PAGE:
The federal government has provided 376.8 million pesos ($32.2 million) in security assistance to 48 cities across Mexico so they can train police and deal with criminal organizations, officials said.

The funds are part of the second appropriation of money from the 2011 Subsemun security assistance fund, the National Public Safety System Executive Secretariat, or Sesnsp, said.

The 48 cities "complied on time and correctly with the requirements of the General National Public Safety System Law, and with the operating rules for the subsidy itself," the secretariat said.

The funds were handed over to the cities last Friday, the secretariat said.

The Subsemun is one of three funds set up by the federal government in an effort to professionalize state and local police forces and equip them with the resources to take on heavily armed, well-funded drug cartels.

The Calderon administration supports the creation of new state police forces that will be able to take over law enforcement work from small municipal forces.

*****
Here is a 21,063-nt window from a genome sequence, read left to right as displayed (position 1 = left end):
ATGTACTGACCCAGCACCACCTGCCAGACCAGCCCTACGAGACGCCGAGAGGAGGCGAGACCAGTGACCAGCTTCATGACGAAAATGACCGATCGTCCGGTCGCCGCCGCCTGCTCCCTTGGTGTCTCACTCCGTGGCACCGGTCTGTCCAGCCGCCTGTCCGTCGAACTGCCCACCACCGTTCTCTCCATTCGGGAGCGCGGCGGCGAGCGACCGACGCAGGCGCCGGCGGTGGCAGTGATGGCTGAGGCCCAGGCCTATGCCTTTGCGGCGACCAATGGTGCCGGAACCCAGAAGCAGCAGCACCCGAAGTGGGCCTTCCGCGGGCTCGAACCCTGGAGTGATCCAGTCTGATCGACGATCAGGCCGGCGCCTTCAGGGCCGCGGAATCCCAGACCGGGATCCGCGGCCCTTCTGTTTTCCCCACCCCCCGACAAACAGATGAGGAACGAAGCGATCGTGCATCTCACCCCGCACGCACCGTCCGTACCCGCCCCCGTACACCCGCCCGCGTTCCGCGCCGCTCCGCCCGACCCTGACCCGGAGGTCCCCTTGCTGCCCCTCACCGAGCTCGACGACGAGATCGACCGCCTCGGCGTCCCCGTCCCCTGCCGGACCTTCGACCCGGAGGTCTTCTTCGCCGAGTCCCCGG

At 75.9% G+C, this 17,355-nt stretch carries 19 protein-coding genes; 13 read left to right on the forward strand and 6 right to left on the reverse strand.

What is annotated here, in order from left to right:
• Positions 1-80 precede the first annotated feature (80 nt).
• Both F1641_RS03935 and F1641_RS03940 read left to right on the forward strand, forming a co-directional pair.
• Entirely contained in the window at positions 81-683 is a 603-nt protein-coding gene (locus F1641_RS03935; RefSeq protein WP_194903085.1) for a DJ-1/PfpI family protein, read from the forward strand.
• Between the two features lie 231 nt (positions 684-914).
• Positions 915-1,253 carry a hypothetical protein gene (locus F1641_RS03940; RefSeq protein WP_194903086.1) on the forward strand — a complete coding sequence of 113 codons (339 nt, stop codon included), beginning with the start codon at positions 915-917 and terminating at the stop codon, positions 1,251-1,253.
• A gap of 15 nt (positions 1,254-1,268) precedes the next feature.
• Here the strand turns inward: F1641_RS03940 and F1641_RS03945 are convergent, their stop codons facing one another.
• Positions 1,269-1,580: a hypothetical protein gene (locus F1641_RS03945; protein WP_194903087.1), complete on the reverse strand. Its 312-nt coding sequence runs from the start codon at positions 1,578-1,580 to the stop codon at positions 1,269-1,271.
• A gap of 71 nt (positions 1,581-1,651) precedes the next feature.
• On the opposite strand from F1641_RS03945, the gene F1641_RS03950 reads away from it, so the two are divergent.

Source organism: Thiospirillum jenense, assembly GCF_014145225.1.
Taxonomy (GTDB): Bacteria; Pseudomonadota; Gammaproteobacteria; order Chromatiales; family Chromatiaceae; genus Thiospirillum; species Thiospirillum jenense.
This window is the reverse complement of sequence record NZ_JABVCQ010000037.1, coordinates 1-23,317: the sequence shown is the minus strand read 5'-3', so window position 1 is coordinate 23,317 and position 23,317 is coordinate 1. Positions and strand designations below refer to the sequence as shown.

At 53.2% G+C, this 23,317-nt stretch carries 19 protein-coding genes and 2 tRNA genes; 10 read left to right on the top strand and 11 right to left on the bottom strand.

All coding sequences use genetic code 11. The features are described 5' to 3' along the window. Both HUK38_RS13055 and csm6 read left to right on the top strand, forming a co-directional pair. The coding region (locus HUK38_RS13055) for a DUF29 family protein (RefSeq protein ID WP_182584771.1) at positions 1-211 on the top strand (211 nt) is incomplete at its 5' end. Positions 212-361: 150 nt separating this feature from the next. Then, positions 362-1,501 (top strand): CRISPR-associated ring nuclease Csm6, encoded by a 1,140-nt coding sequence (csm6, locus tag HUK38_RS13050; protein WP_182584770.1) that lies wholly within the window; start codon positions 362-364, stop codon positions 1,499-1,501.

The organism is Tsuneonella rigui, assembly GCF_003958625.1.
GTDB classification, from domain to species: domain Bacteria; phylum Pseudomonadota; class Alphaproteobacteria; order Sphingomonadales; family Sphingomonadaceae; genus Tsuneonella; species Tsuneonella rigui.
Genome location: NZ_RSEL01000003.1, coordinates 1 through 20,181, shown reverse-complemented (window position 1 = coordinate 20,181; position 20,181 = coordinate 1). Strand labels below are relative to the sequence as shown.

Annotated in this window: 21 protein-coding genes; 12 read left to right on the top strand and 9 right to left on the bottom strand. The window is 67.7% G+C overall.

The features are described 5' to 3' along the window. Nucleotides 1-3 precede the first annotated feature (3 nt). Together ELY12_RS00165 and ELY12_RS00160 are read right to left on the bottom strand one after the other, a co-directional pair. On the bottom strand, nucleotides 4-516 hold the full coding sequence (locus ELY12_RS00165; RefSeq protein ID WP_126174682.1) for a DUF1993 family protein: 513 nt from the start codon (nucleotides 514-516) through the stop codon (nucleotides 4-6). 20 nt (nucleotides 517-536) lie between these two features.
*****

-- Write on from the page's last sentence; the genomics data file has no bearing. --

Mexico has 2,022 municipal police departments and 1,060 of them, or more than half, employ a maximum of 20 officers, official figures show.

The cities of Tijuana, Guadalajara, Monterrey, Puebla, Queretaro and Culiacan each received $28.5 million pesos ($2.4 million) in security assistance.

San Luis Potosi received 25.3 million pesos ($2.1 million), Aguascalientes got 18.9 million pesos ($1.6 million), Cancun received 18.7 million pesos ($1.5 million) and Matamoros got 13.7 million pesos ($1.1 million).

The cities that have failed to meet the funding requirements should take measures to do so "in the next few hours, so they can be in a position to access the resources from the subsidy," the Sesnsp said.

Mexico's 32 states have access this year to a total of 14.5 billion pesos ($1.23 billion) from the federal government and $3.29 billion pesos ($281.7 million) of their own resources for security, the secretariat said in a report released earlier this year.